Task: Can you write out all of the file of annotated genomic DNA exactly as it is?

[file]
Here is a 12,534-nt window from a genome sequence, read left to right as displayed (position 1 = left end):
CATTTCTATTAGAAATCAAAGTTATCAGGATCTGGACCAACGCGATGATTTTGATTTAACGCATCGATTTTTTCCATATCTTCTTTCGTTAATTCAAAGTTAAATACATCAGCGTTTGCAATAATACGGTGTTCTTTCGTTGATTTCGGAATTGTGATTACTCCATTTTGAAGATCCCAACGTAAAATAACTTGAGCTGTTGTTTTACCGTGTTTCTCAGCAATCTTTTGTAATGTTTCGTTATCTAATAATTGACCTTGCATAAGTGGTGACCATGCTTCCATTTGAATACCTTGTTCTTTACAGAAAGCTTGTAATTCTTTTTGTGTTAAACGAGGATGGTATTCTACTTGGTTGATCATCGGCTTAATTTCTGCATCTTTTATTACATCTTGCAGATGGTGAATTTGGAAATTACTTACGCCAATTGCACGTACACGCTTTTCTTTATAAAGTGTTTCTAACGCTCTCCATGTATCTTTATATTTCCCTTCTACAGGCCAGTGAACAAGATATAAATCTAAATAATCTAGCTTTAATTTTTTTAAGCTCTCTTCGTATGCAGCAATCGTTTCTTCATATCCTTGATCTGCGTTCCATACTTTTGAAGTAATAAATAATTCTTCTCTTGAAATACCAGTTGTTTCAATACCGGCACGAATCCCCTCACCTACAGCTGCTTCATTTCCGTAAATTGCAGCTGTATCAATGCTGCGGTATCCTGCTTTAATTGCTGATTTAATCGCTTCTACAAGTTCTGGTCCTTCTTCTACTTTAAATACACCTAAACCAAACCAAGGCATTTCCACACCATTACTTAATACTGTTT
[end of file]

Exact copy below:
Here is a 12,534-nt window from a genome sequence, read left to right as displayed (position 1 = left end):
CATTTCTATTAGAAATCAAAGTTATCAGGATCTGGACCAACGCGATGATTTTGATTTAACGCATCGATTTTTTCCATATCTTCTTTCGTTAATTCAAAGTTAAATACATCAGCGTTTGCAATAATACGGTGTTCTTTCGTTGATTTCGGAATTGTGATTACTCCATTTTGAAGATCCCAACGTAAAATAACTTGAGCTGTTGTTTTACCGTGTTTCTCAGCAATCTTTTGTAATGTTTCGTTATCTAATAATTGACCTTGCATAAGTGGTGACCATGCTTCCATTTGAATACCTTGTTCTTTACAGAAAGCTTGTAATTCTTTTTGTGTTAAACGAGGATGGTATTCTACTTGGTTGATCATCGGCTTAATTTCTGCATCTTTTATTACATCTTGCAGATGGTGAATTTGGAAATTACTTACGCCAATTGCACGTACACGCTTTTCTTTATAAAGTGTTTCTAACGCTCTCCATGTATCTTTATATTTCCCTTCTACAGGCCAGTGAACAAGATATAAATCTAAATAATCTAGCTTTAATTTTTTTAAGCTCTCTTCGTATGCAGCAATCGTTTCTTCATATCCTTGATCTGCGTTCCATACTTTTGAAGTAATAAATAATTCTTCTCTTGAAATACCAGTTGTTTCAATACCGGCACGAATCCCCTCACCTACAGCTGCTTCATTTCCGTAAATTGCAGCTGTATCAATGCTGCGGTATCCTGCTTTAATTGCTGATTTAATCGCTTCTACAAGTTCTGGTCCTTCTTCTACTTTAAATACACCTAAACCAAACCAAGGCATTTCCACACCATTACTTAATACTGTTT